49 percent FDI in defence sector on need basis: Antony

September 20th, 2008 - 5:53 pm ICT by IANS  

New Delhi, Sep 20 (IANS) After doing away with the license requirement for private players for manufacturing military hardware, Defence Minister A.K. Antony Saturday said the government would consider foreign investment of upto 49 percent in the sector on a “case-to-case-basis”.”We will stick to the policy of allowing 26 percent FDI (foreign direct investment) in the Indian defence sector. We will consider allowing 49 percent FDI only on a case-to-case basis, if the industry is able to convince us (about the need for this),” Antony told a seminar here on Defence Procurement Policy.

Antony also reiterated the government’s commitment to transparency in the procurement process and to removing the “veil of secrecy” surrounding it.

“We believe in open deals. There will be no more veil of secrecy in the Request for Proposals (RFPs). Details would be made available to all industry representatives by placing the tenders on the net, except in the most sensitive cases, which is a minuscule number,” he said.

“Earlier, only a select few companies got the RFP. But with the implementation of the new Defence Procurement Procedure-2008, we will ensure everyone gets the tender details. In this way, we ensure transparency and also widen the vendor base,” Antony said.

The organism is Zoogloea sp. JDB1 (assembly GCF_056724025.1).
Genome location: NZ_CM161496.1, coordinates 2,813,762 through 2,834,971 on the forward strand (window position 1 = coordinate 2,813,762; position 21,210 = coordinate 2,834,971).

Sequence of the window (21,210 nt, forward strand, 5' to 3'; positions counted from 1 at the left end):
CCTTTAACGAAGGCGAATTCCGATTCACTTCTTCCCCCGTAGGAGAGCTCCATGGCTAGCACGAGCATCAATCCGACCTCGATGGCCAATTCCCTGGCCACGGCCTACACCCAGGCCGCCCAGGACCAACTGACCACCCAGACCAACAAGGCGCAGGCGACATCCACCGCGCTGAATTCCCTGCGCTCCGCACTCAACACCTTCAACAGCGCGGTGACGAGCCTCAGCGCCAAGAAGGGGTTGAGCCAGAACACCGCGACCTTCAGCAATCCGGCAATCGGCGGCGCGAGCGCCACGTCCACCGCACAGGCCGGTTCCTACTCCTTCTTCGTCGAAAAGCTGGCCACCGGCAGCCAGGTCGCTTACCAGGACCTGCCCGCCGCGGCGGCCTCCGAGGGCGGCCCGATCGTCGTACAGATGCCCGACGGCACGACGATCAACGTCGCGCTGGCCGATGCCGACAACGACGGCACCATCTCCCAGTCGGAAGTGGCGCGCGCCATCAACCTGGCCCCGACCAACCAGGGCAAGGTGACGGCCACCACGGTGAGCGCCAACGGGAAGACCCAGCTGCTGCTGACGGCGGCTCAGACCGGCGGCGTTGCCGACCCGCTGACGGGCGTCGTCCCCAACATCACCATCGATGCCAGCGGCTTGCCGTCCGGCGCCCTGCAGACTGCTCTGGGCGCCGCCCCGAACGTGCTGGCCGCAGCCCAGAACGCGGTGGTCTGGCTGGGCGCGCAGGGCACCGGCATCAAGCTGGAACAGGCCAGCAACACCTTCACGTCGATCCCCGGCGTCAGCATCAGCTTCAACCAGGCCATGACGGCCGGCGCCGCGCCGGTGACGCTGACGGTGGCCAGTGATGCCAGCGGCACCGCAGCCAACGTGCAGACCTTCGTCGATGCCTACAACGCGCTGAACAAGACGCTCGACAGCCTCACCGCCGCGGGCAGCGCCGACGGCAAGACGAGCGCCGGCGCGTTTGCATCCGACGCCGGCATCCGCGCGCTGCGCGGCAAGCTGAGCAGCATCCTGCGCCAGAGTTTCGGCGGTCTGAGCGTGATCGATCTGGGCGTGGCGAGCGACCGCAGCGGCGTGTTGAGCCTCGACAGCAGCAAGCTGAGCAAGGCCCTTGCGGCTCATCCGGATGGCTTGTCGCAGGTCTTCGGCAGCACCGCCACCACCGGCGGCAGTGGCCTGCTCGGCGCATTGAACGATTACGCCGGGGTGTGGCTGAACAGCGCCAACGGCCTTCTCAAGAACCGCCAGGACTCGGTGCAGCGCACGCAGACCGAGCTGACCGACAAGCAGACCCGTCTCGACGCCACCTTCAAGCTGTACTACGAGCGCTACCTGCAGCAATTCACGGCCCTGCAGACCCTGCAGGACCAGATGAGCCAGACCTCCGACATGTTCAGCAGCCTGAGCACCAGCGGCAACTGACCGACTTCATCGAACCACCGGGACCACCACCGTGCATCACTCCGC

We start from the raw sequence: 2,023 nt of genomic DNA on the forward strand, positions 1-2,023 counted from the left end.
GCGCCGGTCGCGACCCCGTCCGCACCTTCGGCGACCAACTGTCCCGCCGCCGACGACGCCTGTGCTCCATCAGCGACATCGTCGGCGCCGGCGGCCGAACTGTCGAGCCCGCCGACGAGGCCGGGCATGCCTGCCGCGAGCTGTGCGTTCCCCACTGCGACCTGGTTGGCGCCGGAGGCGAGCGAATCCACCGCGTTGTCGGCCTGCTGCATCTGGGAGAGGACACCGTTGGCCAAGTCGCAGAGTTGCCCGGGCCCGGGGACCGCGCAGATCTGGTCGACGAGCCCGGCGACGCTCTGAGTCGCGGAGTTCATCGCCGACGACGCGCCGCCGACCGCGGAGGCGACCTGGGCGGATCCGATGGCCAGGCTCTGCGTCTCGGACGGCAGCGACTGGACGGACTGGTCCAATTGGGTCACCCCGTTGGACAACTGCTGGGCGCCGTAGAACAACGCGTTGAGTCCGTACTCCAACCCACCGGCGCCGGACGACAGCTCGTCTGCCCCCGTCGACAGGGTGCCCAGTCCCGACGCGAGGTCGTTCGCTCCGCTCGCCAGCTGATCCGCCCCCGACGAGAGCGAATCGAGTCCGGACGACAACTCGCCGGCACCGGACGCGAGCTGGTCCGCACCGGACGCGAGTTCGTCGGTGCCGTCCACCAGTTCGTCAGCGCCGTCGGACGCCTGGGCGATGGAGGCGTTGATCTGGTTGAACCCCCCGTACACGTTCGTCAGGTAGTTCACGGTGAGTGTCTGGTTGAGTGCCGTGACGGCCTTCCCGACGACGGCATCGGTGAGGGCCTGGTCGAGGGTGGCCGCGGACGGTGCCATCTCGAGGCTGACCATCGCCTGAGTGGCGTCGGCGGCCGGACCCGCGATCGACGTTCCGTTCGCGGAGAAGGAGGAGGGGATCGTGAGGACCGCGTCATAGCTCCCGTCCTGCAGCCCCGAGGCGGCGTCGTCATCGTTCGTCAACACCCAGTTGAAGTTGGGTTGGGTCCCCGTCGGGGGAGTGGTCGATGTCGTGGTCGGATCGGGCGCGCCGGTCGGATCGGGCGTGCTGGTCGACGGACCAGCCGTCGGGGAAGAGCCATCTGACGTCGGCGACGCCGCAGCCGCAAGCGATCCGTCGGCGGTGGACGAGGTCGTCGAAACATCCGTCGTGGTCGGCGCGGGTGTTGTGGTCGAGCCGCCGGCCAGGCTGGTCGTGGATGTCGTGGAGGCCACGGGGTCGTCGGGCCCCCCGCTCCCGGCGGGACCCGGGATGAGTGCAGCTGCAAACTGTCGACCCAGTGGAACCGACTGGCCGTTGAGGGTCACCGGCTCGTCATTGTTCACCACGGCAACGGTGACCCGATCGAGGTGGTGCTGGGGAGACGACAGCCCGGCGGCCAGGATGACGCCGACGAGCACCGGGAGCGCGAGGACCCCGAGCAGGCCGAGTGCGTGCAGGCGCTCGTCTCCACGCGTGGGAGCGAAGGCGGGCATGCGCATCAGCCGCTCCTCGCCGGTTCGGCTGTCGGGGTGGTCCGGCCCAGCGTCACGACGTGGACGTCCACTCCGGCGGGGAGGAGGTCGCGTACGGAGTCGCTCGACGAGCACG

The DPP-2008, released in June this year, did away with the license requirement for industries for manufacturing military hardware, thereby creating a “level playing field” with the defence public sector undertakings.

“This DPP is revolutionary. We are doing away with the licence raj. Till now the industries had to get licence from the defence ministry and department of industrial production. Now, they don’t need a licence from us. This will create a level playing field,” Antony had said while releasing the DPP-2008.

In May 2001, the government had permitted 100 percent private participation in defence production, as also Foreign Direct Investment of up to 26 percent of the host company’s equity. However, private firms could produce military item only after obtaining a licence from the defence ministry.

In 2006, the ministry came out with the concept of Raksha Udyog Ratnas (private industry leaders) to treat well-performing companies on par with defence public sector undertakings such as Hindustan Aeronautics Limited, Bharat Electronics, Bharat Earth Movers Limited, Bharat Dynamics, Goa Shipyard and Mazagon Docks.

The RUR status would give these companies better access to foreign technologies and to substantial government investment of up to 80 percent for design, development and manufacture of defence products, including fighter aircraft, tanks and warships.

Despite several promises the RUR status was never awarded to any company. With the removal of the licensing criteria for the private sector, the concept has become redundant.

Related Stories

    Posted in Uncategorized |